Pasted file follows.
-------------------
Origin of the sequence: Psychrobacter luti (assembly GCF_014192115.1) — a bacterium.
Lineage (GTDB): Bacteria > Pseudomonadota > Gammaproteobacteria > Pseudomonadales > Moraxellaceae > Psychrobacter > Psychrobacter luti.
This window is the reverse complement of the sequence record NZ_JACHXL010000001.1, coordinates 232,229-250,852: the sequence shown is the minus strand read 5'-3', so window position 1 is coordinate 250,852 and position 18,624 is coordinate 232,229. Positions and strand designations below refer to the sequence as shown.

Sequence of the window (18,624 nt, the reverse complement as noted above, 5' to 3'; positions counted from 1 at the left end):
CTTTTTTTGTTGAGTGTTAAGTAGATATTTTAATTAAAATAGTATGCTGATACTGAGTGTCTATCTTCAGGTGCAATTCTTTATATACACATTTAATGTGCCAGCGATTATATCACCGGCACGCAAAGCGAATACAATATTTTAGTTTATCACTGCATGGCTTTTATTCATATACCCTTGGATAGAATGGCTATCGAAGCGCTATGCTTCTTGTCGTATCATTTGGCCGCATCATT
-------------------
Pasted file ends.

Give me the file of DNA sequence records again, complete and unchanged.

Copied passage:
Origin of the sequence: Psychrobacter luti (assembly GCF_014192115.1) — a bacterium.
Lineage (GTDB): Bacteria > Pseudomonadota > Gammaproteobacteria > Pseudomonadales > Moraxellaceae > Psychrobacter > Psychrobacter luti.
This window is the reverse complement of the sequence record NZ_JACHXL010000001.1, coordinates 232,229-250,852: the sequence shown is the minus strand read 5'-3', so window position 1 is coordinate 250,852 and position 18,624 is coordinate 232,229. Positions and strand designations below refer to the sequence as shown.

Sequence of the window (18,624 nt, the reverse complement as noted above, 5' to 3'; positions counted from 1 at the left end):
CTTTTTTTGTTGAGTGTTAAGTAGATATTTTAATTAAAATAGTATGCTGATACTGAGTGTCTATCTTCAGGTGCAATTCTTTATATACACATTTAATGTGCCAGCGATTATATCACCGGCACGCAAAGCGAATACAATATTTTAGTTTATCACTGCATGGCTTTTATTCATATACCCTTGGATAGAATGGCTATCGAAGCGCTATGCTTCTTGTCGTATCATTTGGCCGCATCATT